“Let none put faith in the first sown fruit not yet his son too soon; whim rules the child, and weather the field, each is open to chance” — The Havamal.
In the modern world we see the majority seek instant gratification, instant satisfaction, and instant success. We see individuals crying over being judged or being made to fit into a “hierarchical paradigm.” And we see individuals broken-hearted over the failure of first attempts. These immature attitudes reveal much about the individual and his relationship to the Soul, and it also reveals much about the individual’s relationship to Time.
While this verse shares an important message about trust, it also adumbrates an important message about incubation, Time, and how these ideas relate to the journey of life. It is important to remember that the fast pace of the modern world works in complete opposition to the idea of incubative heat developed from long-term commitment to our goals and creativity in our lives, and to the creation of the ultimate life-project, the revelation of the Self within the body. The waxing and waning of time echoed in the radiations of the Moon are deeply connected to the emotions which manifest throughout the various phases of our lives. Feelings come and go, as fleeting as lightning, shadows or the mood of a child.
I find it fascinating how the modern world apotheosizes the child, turning all its whims into symbols of “innocence” or “the divine”, when in reality it’s the basic expression of youth, inexperience and immaturity, all which could not survive without the protection of its polar opposite. We must remember that the mind is much like a child, with moods changes day by day, often even minute by minute.
Yet we do not need to abandon our goals or our focus and become possessed by the temporary emotional swings of the mind. We must create a larger picture of life, a larger over-arching goal which transcends the mechanistic mundane world yet immerses us deeply into the mysterious corporeal landscape of the Soul. We can find this in numerous pathways from the East such as martial arts or Yoga, however we can also find this in the simple expression of dedicated physical training.
Organizing one’s life around a physical practice such as martial arts or weight training is often mocked or belittled by the modern mind, yet the majority in today’s world willingly sacrifice their lives to empty jobs, television or video games. Having a long term goal involving a commitment to the body teaches one patience, dedication, focus and commitment, all qualities which today seem as artifacts of an ancient time. We can move away from the daily childish whims of the emotional mind and forge pathways to the Soul which can guide us through the darkness of the ego and the vacuity of the modern environment.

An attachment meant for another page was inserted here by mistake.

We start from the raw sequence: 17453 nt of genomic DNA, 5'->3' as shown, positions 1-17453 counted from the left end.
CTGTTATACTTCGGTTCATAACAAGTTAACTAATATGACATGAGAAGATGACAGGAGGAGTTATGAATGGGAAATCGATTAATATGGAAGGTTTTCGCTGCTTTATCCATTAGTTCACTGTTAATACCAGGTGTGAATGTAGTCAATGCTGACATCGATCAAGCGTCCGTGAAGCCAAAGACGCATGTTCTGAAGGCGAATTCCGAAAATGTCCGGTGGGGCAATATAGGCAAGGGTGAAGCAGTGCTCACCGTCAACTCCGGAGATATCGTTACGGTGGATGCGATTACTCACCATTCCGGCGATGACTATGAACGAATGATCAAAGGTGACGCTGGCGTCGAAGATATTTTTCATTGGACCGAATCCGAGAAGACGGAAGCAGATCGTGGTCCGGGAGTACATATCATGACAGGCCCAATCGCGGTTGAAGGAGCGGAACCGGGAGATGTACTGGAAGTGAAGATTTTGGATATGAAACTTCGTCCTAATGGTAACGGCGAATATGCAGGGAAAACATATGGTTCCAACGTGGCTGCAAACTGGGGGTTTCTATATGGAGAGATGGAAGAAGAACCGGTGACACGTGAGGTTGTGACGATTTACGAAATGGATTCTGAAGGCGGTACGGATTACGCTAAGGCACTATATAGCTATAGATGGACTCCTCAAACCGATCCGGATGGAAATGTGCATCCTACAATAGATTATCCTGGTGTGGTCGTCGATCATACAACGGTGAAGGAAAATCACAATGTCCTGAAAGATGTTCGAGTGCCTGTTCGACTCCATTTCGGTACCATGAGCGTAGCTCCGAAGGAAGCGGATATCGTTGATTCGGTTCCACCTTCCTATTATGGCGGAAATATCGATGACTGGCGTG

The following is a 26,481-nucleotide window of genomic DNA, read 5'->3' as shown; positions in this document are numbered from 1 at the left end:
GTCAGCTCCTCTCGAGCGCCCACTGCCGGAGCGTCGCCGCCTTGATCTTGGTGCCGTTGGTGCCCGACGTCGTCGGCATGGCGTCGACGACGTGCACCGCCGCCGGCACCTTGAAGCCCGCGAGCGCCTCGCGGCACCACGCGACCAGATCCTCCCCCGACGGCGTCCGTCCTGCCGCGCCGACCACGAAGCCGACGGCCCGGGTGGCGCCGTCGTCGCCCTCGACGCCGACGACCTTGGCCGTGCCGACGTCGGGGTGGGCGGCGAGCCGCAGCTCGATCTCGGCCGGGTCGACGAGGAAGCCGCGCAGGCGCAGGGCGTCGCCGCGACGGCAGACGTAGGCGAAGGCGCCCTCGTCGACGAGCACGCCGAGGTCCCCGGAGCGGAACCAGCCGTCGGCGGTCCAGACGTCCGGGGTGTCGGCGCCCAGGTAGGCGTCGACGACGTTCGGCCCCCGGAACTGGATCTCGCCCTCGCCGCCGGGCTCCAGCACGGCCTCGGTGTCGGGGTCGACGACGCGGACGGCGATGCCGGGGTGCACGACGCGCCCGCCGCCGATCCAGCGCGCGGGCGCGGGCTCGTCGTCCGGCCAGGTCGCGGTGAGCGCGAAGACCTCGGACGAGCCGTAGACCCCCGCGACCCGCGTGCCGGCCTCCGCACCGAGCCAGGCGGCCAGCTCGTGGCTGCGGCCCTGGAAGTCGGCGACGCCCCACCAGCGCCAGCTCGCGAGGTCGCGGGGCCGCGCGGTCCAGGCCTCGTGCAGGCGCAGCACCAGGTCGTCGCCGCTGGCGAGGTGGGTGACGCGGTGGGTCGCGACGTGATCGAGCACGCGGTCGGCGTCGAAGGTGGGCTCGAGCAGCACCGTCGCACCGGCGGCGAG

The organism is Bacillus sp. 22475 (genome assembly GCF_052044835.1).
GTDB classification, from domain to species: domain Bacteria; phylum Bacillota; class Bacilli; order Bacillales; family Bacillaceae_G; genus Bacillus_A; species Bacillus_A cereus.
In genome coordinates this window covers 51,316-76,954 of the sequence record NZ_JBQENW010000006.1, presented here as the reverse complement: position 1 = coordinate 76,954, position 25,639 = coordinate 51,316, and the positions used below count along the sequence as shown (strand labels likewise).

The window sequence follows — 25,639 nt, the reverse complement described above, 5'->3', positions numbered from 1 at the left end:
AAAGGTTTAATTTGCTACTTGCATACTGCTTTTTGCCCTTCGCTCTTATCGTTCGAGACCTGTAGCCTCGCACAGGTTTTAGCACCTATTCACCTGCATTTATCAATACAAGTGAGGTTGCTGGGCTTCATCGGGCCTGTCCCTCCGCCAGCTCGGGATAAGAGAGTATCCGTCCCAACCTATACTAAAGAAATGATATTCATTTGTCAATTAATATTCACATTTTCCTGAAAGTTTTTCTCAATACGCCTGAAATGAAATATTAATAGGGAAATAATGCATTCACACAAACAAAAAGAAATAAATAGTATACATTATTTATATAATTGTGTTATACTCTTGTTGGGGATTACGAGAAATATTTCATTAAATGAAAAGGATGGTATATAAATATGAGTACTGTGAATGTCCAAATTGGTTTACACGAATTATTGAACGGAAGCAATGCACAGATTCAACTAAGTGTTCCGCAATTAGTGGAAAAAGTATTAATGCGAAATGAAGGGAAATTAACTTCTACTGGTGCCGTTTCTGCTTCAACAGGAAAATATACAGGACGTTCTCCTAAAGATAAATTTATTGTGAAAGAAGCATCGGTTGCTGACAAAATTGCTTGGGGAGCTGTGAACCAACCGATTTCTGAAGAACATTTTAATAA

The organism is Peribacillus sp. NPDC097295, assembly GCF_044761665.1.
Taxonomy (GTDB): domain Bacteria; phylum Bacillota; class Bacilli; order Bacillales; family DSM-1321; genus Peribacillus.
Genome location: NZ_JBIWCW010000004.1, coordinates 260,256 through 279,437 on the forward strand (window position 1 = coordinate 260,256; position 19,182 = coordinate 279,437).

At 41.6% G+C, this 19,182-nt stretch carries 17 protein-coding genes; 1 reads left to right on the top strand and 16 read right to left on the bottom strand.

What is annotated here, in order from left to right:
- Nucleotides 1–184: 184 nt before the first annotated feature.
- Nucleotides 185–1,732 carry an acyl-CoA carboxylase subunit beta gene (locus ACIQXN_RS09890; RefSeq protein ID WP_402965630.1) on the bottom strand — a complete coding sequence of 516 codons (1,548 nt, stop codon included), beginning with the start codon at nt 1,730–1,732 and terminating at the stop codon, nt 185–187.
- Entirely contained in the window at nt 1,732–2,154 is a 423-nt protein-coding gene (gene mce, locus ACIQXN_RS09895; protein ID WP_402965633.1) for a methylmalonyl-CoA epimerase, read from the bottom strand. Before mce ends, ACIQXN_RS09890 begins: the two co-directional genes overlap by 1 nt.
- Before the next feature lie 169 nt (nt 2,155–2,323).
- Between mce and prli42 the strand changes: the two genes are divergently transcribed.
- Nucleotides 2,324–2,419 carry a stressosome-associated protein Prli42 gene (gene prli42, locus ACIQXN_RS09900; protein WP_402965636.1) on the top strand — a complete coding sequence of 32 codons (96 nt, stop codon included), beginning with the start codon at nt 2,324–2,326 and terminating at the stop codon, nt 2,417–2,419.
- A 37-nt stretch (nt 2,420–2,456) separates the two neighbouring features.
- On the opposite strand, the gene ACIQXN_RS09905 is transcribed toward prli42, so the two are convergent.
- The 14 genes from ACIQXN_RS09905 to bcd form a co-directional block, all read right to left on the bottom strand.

This verse also mentions the interesting unpredictable behavior of the weather, a powerful metaphor for the unpredictability of life. Despite our most well-laid plans, the unpredictable can and will occur. Just as predictions of the weather are rarely dependable, we must be ready for our goals and plans to meet roadblocks or even failure. When this occurs, we need not be discouraged or distraught like a child not receiving instant gratification. Rather we can use the roots of our goals and the Solar rays of the Soul to remind us of the waxing and waning of the Lunar mind and the mundane world, and remind ourselves of the deeper commitment to the alchemical journey of life, in all of its beautiful and unpredictable susurrations.
A true “childlike” vision is one which remains open to chance, open to change, and open to adaptability. Take the time to cultivate this deeper vision which is built upon patience, discrimination and dedication and use it as a compass in the dark turbulent waters of the modern world. It may not guarantee success or survival, but it will guarantee the satisfying taste of a warrior’s life.
The race of life has no time clock and can end any moment or last for 100 years. Who knows how long the road unto the Soul may last? But we can walk the path with faith and confidence knowing that no childish whim or defeat can stop our journey unto the Soul realm, the realm outside of the machinations of Time and Lunar phases, and into realms beyond mundane conception. Edward Abby echoes this clearly:
Now that the race is over, the weather has changed. The wind is blowing hard and a pall of yellow dust obliterates the horizon. The sun goes down behind moaning winds, leaving a cloudless, sinister, and lingering red glow across the Western sky. It looks like the end of the world.
Maybe it is. The Hopi prophesies call for such a termination. But they offer consolation too: this world, they say, like former worlds, will be succeeded by yet one more.